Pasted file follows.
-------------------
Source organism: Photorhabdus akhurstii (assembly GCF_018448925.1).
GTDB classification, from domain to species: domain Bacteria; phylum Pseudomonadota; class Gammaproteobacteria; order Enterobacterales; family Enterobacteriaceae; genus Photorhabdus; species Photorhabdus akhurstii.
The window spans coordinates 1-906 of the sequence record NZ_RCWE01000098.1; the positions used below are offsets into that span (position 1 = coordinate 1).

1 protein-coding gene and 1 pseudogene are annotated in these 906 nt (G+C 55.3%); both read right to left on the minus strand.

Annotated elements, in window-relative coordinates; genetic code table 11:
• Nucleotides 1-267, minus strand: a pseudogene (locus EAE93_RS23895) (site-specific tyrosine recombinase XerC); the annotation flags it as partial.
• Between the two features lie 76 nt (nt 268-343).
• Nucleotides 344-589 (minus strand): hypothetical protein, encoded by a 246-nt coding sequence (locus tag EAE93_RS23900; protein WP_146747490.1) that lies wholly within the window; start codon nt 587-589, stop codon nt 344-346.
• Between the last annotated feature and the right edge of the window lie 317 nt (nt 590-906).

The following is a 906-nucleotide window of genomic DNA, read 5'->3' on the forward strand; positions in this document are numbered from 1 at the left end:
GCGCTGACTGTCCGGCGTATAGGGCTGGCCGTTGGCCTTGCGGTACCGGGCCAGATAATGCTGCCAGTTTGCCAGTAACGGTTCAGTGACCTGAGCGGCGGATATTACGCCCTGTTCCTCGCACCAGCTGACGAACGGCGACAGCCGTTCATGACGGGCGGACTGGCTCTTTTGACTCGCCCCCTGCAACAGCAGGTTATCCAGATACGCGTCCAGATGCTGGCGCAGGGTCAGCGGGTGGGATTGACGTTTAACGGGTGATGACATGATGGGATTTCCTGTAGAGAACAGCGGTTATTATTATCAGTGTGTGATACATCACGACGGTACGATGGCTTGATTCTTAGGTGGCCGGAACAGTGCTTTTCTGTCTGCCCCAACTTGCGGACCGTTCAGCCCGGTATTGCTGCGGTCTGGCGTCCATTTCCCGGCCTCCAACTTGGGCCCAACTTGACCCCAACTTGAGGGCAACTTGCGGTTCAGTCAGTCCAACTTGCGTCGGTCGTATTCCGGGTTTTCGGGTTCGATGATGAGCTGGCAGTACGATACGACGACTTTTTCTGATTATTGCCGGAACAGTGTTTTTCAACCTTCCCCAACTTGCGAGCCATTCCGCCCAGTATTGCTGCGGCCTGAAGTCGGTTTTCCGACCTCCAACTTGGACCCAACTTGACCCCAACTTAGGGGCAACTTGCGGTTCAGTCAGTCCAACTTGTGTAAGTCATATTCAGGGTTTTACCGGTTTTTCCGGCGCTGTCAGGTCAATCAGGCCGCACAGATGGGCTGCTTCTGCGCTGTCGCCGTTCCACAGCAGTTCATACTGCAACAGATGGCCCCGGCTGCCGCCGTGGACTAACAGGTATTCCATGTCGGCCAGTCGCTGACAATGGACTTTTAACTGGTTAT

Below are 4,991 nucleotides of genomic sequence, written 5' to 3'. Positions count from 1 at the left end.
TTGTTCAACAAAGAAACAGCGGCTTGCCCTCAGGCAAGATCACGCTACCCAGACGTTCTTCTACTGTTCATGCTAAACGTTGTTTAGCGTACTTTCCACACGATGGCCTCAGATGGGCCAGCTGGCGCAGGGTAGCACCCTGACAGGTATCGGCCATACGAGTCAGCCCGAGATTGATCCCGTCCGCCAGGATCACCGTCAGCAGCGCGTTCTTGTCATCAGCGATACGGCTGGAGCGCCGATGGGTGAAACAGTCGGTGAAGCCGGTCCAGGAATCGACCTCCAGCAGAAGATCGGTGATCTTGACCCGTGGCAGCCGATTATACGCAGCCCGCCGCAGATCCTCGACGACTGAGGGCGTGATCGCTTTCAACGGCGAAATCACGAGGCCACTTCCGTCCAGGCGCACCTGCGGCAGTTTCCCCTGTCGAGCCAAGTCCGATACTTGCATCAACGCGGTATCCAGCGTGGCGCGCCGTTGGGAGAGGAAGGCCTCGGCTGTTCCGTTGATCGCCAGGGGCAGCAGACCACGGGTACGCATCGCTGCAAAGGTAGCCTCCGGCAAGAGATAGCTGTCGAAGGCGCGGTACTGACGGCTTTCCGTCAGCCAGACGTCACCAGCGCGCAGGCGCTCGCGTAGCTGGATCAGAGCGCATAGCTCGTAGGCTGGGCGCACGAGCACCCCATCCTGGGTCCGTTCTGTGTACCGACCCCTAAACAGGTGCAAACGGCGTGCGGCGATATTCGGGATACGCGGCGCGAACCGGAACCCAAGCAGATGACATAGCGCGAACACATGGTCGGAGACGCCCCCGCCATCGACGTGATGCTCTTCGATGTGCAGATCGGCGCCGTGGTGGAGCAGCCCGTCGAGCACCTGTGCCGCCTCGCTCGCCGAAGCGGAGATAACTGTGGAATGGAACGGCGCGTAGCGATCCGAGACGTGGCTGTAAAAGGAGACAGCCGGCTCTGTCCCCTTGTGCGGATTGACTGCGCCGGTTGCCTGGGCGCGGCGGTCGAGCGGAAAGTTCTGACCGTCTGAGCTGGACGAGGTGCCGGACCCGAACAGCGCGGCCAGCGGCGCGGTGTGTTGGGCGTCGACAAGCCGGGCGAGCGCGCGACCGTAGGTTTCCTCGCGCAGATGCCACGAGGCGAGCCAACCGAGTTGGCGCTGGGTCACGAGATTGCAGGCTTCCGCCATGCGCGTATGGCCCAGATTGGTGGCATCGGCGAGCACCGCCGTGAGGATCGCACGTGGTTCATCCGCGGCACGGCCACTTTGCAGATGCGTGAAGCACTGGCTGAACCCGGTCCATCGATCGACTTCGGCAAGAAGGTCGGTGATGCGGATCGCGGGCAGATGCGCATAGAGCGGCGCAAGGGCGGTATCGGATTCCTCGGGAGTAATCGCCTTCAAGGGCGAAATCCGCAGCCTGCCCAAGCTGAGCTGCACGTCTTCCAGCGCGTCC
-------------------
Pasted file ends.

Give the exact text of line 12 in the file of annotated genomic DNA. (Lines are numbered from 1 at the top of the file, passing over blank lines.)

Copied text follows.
Below are 4,991 nucleotides of genomic sequence, written 5' to 3'. Positions count from 1 at the left end.